The new material — supplied by scripter John August, who has written for Burton since 2003’s Big Fish — comes by way of a hilariously ghoulish second chapter, as some of our young hero’s schoolmates rather unwisely tamper with things best left alone.

Victor Frankenstein (voiced by Charlie Tahan) is an intelligent, imaginative but mostly friendless little boy who lives with his parents in New Holland, another of the oddly time-locked, Burton-esque suburban neighborhoods that go all the way back to Edward Scissorhands. Dad (Martin Short) is the family breadwinner, heading to work each day; Mom (Catherine O’Hara) cleans the house and then lounges about, inevitably in heels, pearls and the sort of dress more appropriate for dinner at a fancy restaurant.

Very June Cleaver and Leave It to Beaver-ish, in other words ... the classic American suburbia that existed only in the warped imaginations of 1950s Hollywood.

Aside from science projects and making amateur movies, Victor’s life is brightened by his faithful and beloved bull terrier, Sparky. The two are inseparable, except when Victor must attend school; Sparky occupies those hours by snuffling through the fence at the night-black poodle that lives next door. That would be Persephone, owned by the dour and soulful Elsa Van Helsing (Winona Ryder), forced to live with her pompous uncle, Mr. Burgemeister (also voiced by Short), who happens to be mayor of New Holland.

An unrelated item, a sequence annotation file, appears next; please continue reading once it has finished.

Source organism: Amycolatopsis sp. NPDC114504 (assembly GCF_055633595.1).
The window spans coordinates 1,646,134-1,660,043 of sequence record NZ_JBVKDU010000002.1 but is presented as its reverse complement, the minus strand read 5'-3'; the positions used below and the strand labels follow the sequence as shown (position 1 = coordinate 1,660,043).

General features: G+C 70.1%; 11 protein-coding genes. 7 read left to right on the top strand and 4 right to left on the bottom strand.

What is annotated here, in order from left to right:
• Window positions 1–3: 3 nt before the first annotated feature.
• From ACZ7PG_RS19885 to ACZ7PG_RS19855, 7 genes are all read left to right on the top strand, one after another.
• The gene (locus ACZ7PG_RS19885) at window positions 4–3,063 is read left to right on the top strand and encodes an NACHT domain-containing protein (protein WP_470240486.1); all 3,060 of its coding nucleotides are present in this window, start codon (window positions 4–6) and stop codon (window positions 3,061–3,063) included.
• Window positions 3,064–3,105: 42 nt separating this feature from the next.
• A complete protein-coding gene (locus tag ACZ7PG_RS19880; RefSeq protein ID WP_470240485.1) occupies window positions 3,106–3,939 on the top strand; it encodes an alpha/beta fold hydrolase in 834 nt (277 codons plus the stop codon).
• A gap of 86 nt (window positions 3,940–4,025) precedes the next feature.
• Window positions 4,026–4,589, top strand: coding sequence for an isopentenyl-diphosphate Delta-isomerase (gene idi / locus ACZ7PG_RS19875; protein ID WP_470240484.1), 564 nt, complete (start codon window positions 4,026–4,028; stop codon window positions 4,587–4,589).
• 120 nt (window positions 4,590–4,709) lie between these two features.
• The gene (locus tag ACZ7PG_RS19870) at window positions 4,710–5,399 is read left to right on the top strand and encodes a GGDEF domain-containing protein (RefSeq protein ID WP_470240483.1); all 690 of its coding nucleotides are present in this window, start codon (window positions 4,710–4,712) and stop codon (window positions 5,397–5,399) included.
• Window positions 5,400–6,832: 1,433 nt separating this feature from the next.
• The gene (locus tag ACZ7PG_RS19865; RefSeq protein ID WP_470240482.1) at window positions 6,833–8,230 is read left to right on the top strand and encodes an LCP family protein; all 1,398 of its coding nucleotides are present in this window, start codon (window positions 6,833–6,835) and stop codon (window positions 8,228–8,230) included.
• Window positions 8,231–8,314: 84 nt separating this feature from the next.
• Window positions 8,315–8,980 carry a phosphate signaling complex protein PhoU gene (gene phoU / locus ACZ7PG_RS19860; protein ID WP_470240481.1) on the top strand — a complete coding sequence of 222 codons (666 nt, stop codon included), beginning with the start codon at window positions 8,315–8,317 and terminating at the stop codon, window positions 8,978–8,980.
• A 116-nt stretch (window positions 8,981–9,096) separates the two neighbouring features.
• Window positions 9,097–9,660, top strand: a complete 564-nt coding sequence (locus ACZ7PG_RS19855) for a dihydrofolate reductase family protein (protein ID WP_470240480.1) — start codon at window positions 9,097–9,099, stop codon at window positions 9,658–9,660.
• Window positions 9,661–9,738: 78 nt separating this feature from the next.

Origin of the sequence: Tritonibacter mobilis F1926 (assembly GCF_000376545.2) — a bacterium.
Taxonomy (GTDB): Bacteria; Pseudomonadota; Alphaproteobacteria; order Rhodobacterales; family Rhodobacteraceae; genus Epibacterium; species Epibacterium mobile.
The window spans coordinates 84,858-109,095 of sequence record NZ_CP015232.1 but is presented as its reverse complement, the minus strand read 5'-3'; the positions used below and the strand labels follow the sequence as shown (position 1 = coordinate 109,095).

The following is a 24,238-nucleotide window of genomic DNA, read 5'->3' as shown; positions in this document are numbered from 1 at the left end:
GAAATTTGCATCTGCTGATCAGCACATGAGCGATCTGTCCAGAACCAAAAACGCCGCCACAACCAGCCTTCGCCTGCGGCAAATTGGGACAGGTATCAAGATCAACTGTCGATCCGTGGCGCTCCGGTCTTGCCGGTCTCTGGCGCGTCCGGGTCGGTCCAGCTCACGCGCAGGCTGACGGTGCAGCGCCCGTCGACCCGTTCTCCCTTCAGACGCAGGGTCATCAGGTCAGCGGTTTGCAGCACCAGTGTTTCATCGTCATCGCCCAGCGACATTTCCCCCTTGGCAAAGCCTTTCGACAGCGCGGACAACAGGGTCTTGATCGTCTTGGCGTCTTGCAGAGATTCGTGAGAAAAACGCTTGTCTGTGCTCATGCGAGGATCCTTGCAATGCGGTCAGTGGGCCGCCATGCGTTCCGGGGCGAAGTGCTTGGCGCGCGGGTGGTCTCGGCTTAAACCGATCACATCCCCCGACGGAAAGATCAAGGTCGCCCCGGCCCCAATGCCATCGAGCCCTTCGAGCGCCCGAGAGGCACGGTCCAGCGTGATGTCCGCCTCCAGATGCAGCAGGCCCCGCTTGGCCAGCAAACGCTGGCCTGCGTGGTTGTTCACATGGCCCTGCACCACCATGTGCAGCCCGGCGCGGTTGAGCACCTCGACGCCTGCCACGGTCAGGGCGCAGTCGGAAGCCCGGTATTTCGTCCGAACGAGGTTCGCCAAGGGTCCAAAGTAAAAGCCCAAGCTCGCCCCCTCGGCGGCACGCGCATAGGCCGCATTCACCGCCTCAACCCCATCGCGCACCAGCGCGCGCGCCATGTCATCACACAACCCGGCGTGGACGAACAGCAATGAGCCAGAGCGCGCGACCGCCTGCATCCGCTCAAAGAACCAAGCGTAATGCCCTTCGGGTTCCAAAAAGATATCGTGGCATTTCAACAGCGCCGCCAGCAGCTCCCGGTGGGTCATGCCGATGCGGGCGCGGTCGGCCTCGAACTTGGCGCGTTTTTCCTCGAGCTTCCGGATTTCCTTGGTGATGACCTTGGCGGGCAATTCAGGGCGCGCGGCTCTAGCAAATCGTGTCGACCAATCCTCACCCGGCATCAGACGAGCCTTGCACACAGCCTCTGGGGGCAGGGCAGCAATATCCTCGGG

Imagine Morticia, of The Addams Family, as a little girl; that’ll give you a bead on Elsa.

She’s pretty much the only neighborhood kid who “gets” Victor, although he’s too wrapped up in his own world to notice. Worse yet, Victor is pestered constantly by Edgar “E” Gore (Atticus Shaffer), an obnoxious, simpering toady who clearly couldn’t be trusted as far as he could be thrown; and the local “weird girl” (O’Hara again), and her oddly creepy cat, Mr. Whiskers.

Alas, tragedy strikes and Sparky departs this mortal coil, laid to rest in a pet cemetery that Stephen King would adore. (Watch for the tombstone that reads “Goodbye Kitty.”) Distraught almost beyond endurance, Victor perks up only after watching an experiment performed by his Vincent Price-esque school science teacher, Mr. Rzykruski (Martin Landau).

A bit of electricity, and a dead frog’s legs jerk spasmodically. What sort of result, Victor wonders, might a bigger charge produce?

Before you can say Boris Karloff, Victor has transformed the family attic into a crazy-quilt laboratory straight out of Universal Studios ... or, more accurately, straight out of Burton’s original short, by way of the marvelous set design found in Universal’s 1931 production of Frankenstein.